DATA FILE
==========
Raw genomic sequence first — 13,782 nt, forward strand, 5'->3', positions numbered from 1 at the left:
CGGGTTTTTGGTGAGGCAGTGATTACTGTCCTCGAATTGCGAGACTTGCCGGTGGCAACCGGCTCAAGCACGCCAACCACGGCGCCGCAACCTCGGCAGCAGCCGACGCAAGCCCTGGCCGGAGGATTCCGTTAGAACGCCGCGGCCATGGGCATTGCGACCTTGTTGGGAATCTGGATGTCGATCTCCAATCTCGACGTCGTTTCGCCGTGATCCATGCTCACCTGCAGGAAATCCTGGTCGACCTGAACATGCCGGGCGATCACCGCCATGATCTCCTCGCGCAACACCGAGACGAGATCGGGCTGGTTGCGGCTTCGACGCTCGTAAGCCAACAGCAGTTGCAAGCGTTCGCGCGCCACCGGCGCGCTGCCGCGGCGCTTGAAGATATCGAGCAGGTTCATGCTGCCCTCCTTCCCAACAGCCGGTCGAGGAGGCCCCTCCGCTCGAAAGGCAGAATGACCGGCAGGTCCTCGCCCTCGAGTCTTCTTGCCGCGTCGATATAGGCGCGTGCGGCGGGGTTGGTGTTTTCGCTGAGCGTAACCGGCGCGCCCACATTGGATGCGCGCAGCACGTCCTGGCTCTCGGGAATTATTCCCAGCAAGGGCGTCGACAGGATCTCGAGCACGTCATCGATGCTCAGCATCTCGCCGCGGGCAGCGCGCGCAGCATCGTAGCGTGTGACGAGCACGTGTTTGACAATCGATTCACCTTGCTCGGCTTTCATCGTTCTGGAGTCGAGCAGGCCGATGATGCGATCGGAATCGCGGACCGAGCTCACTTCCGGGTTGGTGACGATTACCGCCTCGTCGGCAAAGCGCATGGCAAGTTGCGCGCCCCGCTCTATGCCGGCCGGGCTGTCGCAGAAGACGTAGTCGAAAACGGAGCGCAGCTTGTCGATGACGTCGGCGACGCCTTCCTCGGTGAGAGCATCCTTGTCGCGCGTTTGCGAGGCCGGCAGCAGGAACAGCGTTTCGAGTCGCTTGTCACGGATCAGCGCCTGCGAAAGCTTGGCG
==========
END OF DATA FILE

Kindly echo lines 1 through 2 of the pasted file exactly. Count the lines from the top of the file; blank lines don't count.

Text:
Raw genomic sequence first — 13,782 nt, forward strand, 5'->3', positions numbered from 1 at the left:
CGGGTTTTTGGTGAGGCAGTGATTACTGTCCTCGAATTGCGAGACTTGCCGGTGGCAACCGGCTCAAGCACGCCAACCACGGCGCCGCAACCTCGGCAGCAGCCGACGCAAGCCCTGGCCGGAGGATTCCGTTAGAACGCCGCGGCCATGGGCATTGCGACCTTGTTGGGAATCTGGATGTCGATCTCCAATCTCGACGTCGTTTCGCCGTGATCCATGCTCACCTGCAGGAAATCCTGGTCGACCTGAACATGCCGGGCGATCACCGCCATGATCTCCTCGCGCAACACCGAGACGAGATCGGGCTGGTTGCGGCTTCGACGCTCGTAAGCCAACAGCAGTTGCAAGCGTTCGCGCGCCACCGGCGCGCTGCCGCGGCGCTTGAAGATATCGAGCAGGTTCATGCTGCCCTCCTTCCCAACAGCCGGTCGAGGAGGCCCCTCCGCTCGAAAGGCAGAATGACCGGCAGGTCCTCGCCCTCGAGTCTTCTTGCCGCGTCGATATAGGCGCGTGCGGCGGGGTTGGTGTTTTCGCTGAGCGTAACCGGCGCGCCCACATTGGATGCGCGCAGCACGTCCTGGCTCTCGGGAATTATTCCCAGCAAGGGCGTCGACAGGATCTCGAGCACGTCATCGATGCTCAGCATCTCGCCGCGGGCAGCGCGCGCAGCATCGTAGCGTGTGACGAGCACGTGTTTGACAATCGATTCACCTTGCTCGGCTTTCATCGTTCTGGAGTCGAGCAGGCCGATGATGCGATCGGAATCGCGGACCGAGCTCACTTCCGGGTTGGTGACGATTACCGCCTCGTCGGCAAAGCGCATGGCAAGTTGCGCGCCCCGCTCTATGCCGGCCGGGCTGTCGCAGAAGACGTAGTCGAAAACGGAGCGCAGCTTGTCGATGACGTCGGCGACGCCTTCCTCGGTGAGAGCATCCTTGTCGCGCGTTTGCGAGGCCGGCAGCAGGAACAGCGTTTCGAGTCGCTTGTCACGGATCAGCGCCTGCGAAAGCTTGGCG